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Completing the telecoms revenue puzzle

If the revenues from your telecoms services are represented as a jigsaw puzzle, voice still makes up the biggest part of the picture.  Even though data revenues are predicted to continue growing as new services are launched, voice will be the engine room for operators’ income in the foreseeable future.

Yet most operators are simply throwing away many of the pieces in their puzzle, because only a minority of voice calls are completed and paid for.  Estimates of uncompleted calls vary, but most telecoms analysts agree that only just over half of all dialled calls are billable.  The rest are just taking up network capacity, and not generating cash.

Why are these calls not completed?  It’s usually due to one of these reasons:
1. The called party’s line is busy (or unavailable, if it’s a mobile)
2. The caller hangs up before the call is answered
3. The person being called chooses not to answer

So how can operators convert this unbillable network activity into revenue-generating call minutes?  The first and simplest method usually applied to increasing call completion rates is voicemail.  Although it has proven effective in growing the number of calls completed and returned, voicemail has become surrounded by a number of myths, both in cultural and usage terms.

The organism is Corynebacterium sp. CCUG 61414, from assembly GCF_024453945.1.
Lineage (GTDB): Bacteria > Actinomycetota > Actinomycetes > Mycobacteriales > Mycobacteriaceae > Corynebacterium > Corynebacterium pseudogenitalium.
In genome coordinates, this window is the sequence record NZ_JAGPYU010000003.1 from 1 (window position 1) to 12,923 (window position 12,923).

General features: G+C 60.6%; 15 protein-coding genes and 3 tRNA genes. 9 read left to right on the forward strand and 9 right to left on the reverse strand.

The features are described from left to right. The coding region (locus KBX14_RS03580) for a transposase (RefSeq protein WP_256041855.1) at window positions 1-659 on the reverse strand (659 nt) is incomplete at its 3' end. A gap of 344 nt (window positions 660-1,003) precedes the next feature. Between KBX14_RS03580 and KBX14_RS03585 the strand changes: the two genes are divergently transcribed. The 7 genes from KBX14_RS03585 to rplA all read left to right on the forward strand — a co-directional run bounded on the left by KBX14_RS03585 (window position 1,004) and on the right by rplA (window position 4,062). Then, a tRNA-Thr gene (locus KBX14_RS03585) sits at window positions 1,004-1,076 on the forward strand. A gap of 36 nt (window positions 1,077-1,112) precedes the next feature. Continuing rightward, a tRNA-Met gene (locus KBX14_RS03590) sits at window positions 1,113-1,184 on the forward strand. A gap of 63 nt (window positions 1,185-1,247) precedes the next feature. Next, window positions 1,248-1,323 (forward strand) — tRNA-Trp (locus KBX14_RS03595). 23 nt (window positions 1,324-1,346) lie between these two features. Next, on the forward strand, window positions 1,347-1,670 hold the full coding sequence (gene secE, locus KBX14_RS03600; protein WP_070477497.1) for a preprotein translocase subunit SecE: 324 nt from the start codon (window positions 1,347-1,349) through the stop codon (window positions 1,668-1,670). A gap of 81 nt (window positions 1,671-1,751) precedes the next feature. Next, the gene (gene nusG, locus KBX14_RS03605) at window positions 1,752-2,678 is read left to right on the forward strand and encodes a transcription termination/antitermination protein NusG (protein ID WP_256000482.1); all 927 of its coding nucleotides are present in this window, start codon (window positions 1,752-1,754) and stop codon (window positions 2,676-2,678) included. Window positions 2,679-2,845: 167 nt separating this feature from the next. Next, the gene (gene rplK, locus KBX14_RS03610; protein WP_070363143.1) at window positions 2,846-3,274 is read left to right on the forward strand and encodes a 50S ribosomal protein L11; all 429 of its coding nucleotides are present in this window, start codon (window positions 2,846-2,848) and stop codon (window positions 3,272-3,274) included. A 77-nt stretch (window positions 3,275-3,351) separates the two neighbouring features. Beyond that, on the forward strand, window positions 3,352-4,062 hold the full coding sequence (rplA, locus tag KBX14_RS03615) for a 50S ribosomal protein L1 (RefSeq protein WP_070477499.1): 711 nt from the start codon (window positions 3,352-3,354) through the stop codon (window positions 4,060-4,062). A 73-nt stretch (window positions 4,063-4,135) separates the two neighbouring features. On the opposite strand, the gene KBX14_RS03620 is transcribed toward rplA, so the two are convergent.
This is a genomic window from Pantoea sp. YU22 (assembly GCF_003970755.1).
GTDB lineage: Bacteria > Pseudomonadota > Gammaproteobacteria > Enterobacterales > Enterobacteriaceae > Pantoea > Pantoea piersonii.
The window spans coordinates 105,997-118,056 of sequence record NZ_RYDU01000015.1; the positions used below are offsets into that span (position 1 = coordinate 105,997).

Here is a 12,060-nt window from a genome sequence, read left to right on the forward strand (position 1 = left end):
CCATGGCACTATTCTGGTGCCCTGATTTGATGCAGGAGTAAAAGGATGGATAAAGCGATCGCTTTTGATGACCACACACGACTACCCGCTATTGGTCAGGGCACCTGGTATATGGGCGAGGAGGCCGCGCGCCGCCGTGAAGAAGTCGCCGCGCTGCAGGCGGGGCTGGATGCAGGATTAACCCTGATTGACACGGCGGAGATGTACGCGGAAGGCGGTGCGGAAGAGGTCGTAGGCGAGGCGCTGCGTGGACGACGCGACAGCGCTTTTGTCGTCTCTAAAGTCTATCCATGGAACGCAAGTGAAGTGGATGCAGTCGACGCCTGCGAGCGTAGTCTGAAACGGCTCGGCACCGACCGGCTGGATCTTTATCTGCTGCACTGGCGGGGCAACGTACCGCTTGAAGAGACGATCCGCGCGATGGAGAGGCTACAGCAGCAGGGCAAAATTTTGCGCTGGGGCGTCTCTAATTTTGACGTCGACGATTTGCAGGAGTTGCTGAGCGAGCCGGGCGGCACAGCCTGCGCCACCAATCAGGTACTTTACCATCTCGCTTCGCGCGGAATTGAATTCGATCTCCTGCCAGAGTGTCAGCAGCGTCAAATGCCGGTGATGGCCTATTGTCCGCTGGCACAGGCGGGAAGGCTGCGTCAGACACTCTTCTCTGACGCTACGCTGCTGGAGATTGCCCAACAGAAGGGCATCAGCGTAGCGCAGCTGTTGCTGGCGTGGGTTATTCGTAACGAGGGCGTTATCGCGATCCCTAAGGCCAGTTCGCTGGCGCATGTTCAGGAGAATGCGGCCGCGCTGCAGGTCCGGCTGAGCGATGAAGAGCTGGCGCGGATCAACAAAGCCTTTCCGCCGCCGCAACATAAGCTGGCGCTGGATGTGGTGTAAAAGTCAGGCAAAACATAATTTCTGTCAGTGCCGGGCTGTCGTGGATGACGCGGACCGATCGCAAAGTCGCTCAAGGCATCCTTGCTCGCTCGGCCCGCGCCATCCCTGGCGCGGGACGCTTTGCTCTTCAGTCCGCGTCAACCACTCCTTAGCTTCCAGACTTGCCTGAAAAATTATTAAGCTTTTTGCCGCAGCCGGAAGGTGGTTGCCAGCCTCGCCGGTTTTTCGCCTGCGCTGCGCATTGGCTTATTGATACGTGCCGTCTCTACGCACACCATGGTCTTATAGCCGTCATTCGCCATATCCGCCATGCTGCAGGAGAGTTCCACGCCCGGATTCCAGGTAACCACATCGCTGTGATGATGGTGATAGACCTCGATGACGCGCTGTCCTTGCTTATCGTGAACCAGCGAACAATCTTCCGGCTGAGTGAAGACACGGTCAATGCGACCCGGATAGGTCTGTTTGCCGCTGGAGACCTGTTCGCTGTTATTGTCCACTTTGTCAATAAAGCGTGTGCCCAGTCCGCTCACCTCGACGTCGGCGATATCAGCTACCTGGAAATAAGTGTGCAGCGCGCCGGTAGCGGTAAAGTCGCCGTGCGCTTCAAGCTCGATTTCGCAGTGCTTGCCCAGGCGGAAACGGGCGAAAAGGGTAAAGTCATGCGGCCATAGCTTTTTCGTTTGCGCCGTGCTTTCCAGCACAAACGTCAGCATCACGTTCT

Voicemail myths

These include pronouncements such as: ”There’s no voicemail market in Asia or Africa because people don’t like talking to machines,” and ”Voicemail doesn’t work in Europe, it’s cheaper to send an SMS.”

Yet these pieces of received wisdom don’t bear scrutiny.  Data has shown that slam-down rates (i.e. calls which reach a voicemail service but do not result in a message being left) are almost identical in Africa, Asia and Scandinavia, at around 80 per cent.

Redefining messaging

The key point is that a traditional, static, answering-machine service may not significantly increase call completion rates – but a more, flexible approach, in both the types of message service available, and how those services are enabled, can boost completion rates and revenues.

So how should messaging services be redefined?  And how can they be deployed effectively to boost subscriber usage, call completion, and revenues?  The key is to move away from basic greetings to a more detailed, personalised approach to voicemail services.

Here are the service offerings that I believe will be key to driving up completion rates.

The ‘Facebook’ and ‘Twitter’ drivers

Thanks to social networking, people are used to the idea of updating their location and activities frequently.  So why not offer subscribers the ability to personalise their greetings or update temporary greeting messages regularly, to drive voicemail usage?

If your messaging platform makes it easy for subscribers to update temporary greetings to reflect what they are doing, such as:  “Hello, I’m not available until 3pm today as I’m flying to Madrid.  I’ll respond when I land”, then you encourage uptake of voicemail usage – which means more completed calls, more returned calls, and more revenue.